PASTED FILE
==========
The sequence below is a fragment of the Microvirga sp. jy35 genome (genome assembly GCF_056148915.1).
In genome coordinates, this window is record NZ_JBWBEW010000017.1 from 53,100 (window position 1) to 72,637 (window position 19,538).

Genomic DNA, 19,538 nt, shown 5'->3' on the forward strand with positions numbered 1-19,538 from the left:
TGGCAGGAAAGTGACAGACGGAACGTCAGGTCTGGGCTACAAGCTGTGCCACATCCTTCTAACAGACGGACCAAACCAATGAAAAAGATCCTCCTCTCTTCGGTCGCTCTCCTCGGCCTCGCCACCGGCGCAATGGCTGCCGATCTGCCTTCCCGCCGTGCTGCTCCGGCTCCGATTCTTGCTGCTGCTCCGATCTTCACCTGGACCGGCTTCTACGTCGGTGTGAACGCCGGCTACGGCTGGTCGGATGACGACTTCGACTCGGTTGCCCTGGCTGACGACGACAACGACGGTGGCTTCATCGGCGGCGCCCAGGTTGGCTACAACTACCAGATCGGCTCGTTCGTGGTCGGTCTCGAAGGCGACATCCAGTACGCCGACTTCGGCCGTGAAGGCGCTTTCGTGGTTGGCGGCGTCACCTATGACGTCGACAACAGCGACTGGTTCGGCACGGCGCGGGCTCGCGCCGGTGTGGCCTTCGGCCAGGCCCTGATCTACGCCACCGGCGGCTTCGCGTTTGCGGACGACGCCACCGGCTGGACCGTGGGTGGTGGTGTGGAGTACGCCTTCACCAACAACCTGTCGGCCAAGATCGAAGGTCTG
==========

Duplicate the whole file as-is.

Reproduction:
The sequence below is a fragment of the Microvirga sp. jy35 genome (genome assembly GCF_056148915.1).
In genome coordinates, this window is record NZ_JBWBEW010000017.1 from 53,100 (window position 1) to 72,637 (window position 19,538).

Genomic DNA, 19,538 nt, shown 5'->3' on the forward strand with positions numbered 1-19,538 from the left:
TGGCAGGAAAGTGACAGACGGAACGTCAGGTCTGGGCTACAAGCTGTGCCACATCCTTCTAACAGACGGACCAAACCAATGAAAAAGATCCTCCTCTCTTCGGTCGCTCTCCTCGGCCTCGCCACCGGCGCAATGGCTGCCGATCTGCCTTCCCGCCGTGCTGCTCCGGCTCCGATTCTTGCTGCTGCTCCGATCTTCACCTGGACCGGCTTCTACGTCGGTGTGAACGCCGGCTACGGCTGGTCGGATGACGACTTCGACTCGGTTGCCCTGGCTGACGACGACAACGACGGTGGCTTCATCGGCGGCGCCCAGGTTGGCTACAACTACCAGATCGGCTCGTTCGTGGTCGGTCTCGAAGGCGACATCCAGTACGCCGACTTCGGCCGTGAAGGCGCTTTCGTGGTTGGCGGCGTCACCTATGACGTCGACAACAGCGACTGGTTCGGCACGGCGCGGGCTCGCGCCGGTGTGGCCTTCGGCCAGGCCCTGATCTACGCCACCGGCGGCTTCGCGTTTGCGGACGACGCCACCGGCTGGACCGTGGGTGGTGGTGTGGAGTACGCCTTCACCAACAACCTGTCGGCCAAGATCGAAGGTCTG